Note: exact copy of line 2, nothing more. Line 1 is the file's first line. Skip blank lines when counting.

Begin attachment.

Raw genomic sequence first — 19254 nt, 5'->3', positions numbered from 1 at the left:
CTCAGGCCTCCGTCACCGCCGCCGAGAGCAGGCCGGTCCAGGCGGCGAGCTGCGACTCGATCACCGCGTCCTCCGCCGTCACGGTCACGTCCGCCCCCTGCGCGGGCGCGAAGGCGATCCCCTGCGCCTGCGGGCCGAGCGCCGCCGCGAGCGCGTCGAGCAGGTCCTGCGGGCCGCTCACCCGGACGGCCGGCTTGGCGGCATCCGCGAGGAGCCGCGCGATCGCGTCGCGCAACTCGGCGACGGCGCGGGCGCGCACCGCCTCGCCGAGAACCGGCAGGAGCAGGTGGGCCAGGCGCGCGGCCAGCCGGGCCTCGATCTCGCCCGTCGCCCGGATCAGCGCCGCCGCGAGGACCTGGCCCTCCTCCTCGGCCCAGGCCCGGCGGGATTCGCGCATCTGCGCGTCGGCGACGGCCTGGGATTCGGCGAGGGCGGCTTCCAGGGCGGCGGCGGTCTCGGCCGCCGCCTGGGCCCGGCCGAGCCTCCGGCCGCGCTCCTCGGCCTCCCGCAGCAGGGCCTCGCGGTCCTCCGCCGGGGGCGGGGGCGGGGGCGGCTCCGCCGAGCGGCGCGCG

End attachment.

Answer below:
CTCAGGCCTCCGTCACCGCCGCCGAGAGCAGGCCGGTCCAGGCGGCGAGCTGCGACTCGATCACCGCGTCCTCCGCCGTCACGGTCACGTCCGCCCCCTGCGCGGGCGCGAAGGCGATCCCCTGCGCCTGCGGGCCGAGCGCCGCCGCGAGCGCGTCGAGCAGGTCCTGCGGGCCGCTCACCCGGACGGCCGGCTTGGCGGCATCCGCGAGGAGCCGCGCGATCGCGTCGCGCAACTCGGCGACGGCGCGGGCGCGCACCGCCTCGCCGAGAACCGGCAGGAGCAGGTGGGCCAGGCGCGCGGCCAGCCGGGCCTCGATCTCGCCCGTCGCCCGGATCAGCGCCGCCGCGAGGACCTGGCCCTCCTCCTCGGCCCAGGCCCGGCGGGATTCGCGCATCTGCGCGTCGGCGACGGCCTGGGATTCGGCGAGGGCGGCTTCCAGGGCGGCGGCGGTCTCGGCCGCCGCCTGGGCCCGGCCGAGCCTCCGGCCGCGCTCCTCGGCCTCCCGCAGCAGGGCCTCGCGGTCCTCCGCCGGGGGCGGGGGCGGGGGCGGCTCCGCCGAGCGGCGCGCG